In peach cultures like the US or Brazil, people tend to be open and friendly when meeting new people. They smile readily and move quickly into first name terms. They talk about themselves quite easily and are comfortable enough to ask personal questions, even though they have only just met. The interesting thing about the peach is that it has a soft, sweet fleshy exterior, which you bite into until you hit the hard pit! After an initial friendly interaction with the peach, you suddenly discover that he or she has set up a barrier beyond which you cannot go and the relationship comes to an end.
In coconut cultures such as Holland, France and Russia (and most of Europe), people are initially more guarded with people they do not know. They send out very different nonverbal signals and avoid smiling. Small talk always has to be “safe,” e.g. commenting on the weather, however, they steer away from asking personal questions. This is done in order to maintain and respect one another’s privacy. Over time, the hard outer shell of the coconut begins to soften as he or she gets to know you. It could take weeks, months or even years. A typical example of this is demonstrated in the use of the word “you.” In most languages other than English and Hebrew, newly acquainted individuals retain formality in their relationship by addressing each other with the polite form of “you.” In French, it is Vous, in German, it is Sie and in Dutch, it is U. After a lengthy period of building trust between the two parties, a point is reached where it is mutually decided to move to the informal form of “you.” Once you have broken through the harder outer shell of the coconut, you reach the soft sweet internal flesh, which deepens the relationship and turns it into a friendship, which can last a lifetime.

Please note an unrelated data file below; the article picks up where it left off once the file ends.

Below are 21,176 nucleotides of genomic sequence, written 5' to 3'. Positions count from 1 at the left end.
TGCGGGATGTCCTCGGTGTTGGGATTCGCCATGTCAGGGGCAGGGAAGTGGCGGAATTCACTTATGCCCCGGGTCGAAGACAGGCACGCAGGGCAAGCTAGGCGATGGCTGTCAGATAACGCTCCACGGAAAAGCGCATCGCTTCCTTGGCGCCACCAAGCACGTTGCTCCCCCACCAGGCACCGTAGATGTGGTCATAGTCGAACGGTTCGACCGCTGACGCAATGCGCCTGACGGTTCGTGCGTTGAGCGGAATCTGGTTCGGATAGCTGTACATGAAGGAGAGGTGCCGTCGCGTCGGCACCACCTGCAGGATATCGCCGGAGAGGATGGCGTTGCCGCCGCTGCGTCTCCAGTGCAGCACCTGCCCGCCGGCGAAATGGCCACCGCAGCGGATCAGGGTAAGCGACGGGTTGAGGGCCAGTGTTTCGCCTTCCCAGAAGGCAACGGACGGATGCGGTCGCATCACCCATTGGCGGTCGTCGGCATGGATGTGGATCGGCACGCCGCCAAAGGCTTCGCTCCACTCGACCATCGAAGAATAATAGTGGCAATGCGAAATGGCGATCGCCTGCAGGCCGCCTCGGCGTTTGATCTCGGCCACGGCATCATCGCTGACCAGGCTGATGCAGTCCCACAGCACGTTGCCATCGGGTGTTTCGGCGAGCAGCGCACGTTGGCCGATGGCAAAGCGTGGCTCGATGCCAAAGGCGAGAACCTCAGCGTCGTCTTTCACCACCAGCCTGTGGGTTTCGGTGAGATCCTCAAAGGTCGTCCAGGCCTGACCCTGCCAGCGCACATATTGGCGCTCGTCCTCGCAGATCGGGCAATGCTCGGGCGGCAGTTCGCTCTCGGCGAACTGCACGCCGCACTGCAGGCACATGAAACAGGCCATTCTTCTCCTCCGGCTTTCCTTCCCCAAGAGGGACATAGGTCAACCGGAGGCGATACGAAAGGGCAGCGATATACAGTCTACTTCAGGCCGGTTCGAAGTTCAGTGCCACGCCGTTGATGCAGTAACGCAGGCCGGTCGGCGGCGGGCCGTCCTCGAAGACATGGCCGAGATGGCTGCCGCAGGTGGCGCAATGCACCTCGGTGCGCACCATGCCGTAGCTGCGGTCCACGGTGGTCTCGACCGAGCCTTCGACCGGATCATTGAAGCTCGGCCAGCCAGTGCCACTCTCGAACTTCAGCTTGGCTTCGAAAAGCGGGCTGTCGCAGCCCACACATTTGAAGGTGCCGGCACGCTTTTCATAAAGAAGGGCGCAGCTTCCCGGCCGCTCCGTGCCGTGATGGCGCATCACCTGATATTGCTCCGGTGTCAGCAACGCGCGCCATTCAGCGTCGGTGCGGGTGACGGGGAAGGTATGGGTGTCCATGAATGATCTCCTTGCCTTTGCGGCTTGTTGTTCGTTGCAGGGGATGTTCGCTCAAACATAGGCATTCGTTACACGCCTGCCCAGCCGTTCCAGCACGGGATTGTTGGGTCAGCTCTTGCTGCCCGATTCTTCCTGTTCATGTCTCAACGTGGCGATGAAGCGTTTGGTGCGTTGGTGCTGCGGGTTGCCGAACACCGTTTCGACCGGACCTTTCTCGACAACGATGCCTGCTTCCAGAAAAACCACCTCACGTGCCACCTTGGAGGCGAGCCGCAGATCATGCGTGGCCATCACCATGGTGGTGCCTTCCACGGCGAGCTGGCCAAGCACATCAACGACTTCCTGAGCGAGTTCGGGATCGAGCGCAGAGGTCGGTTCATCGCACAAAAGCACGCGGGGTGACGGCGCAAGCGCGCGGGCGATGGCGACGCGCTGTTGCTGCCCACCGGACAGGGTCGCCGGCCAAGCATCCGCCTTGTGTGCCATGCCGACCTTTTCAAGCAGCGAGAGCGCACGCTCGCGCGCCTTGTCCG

To the uninitiated all of this can lead to misunderstanding and even conflict.
For example, coconuts can react to peaches in a number of ways. They can interpret the initial friendliness and warmth of the peach as a sign of deep friendship. Later on they experience disappointment as the peach fails to follow through. It needs to be pointed out though that “labelling is disabling”; not all North Americans fit the stereotypical peach mode and not all Europeans are coconuts.